A key component of capacitors — devices that store electrical charges (like batteries) — is the dielectric material. These are a class of electrical insulators that can store electrical charges in the presence of an externally applied electric field. The charge stored is measured in terms of the ‘dielectric constant’ — the more the charge stored, the higher the constant.
In making the dielectric materials, scientists are up against a wall. Organic compounds (compounds with a carbon atom) are cheaper and flexible, but their dielectric constant is lower than that of inorganic compounds.
Researchers led by Deepak Chopra, associate professor, Department of Chemistry, Indian Institute of Science Education and Research (IISER), Bhopal, are developing a novel dielectric material from simple non-toxic organic compounds that have dielectric constants comparable to inorganic material and are probing the underlying molecular mechanisms that are responsible for the observed dielectric response. The researchers used the principles of ‘supramolecular chemistry’— the in-thing in scientific research that studies large molecules formed by weak and reversible (non-covalent) bonds.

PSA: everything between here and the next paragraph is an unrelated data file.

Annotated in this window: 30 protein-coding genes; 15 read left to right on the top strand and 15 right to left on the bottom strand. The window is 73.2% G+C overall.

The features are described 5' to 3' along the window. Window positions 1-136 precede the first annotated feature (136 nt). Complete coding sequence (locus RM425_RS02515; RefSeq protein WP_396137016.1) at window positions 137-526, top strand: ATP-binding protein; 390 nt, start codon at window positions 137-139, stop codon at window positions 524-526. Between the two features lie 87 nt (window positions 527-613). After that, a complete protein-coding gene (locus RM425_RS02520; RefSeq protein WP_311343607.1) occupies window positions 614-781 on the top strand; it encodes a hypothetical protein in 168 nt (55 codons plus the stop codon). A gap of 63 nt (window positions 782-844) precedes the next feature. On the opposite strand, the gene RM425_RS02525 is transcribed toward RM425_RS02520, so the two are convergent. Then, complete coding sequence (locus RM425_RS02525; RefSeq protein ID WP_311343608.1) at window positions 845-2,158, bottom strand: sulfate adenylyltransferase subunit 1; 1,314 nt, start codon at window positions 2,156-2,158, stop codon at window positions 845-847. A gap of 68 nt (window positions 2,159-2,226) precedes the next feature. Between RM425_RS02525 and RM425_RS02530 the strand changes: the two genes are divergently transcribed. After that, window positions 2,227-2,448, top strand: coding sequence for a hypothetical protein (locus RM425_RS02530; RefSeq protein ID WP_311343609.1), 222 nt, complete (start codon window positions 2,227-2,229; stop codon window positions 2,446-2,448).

“Using supramolecular chemistry and crystal engineering, we were able to design, synthesise and crystallise unique organic materials with high dielectric constants,” says Chopra. An analysis of the structures of these compounds provided insights into the observed phenomena.
The synthesis of these compounds uses raw materials that are easily available and inexpensive. ‘High dielectric constant organic materials’ can be a major breakthrough in capacitor manufacture.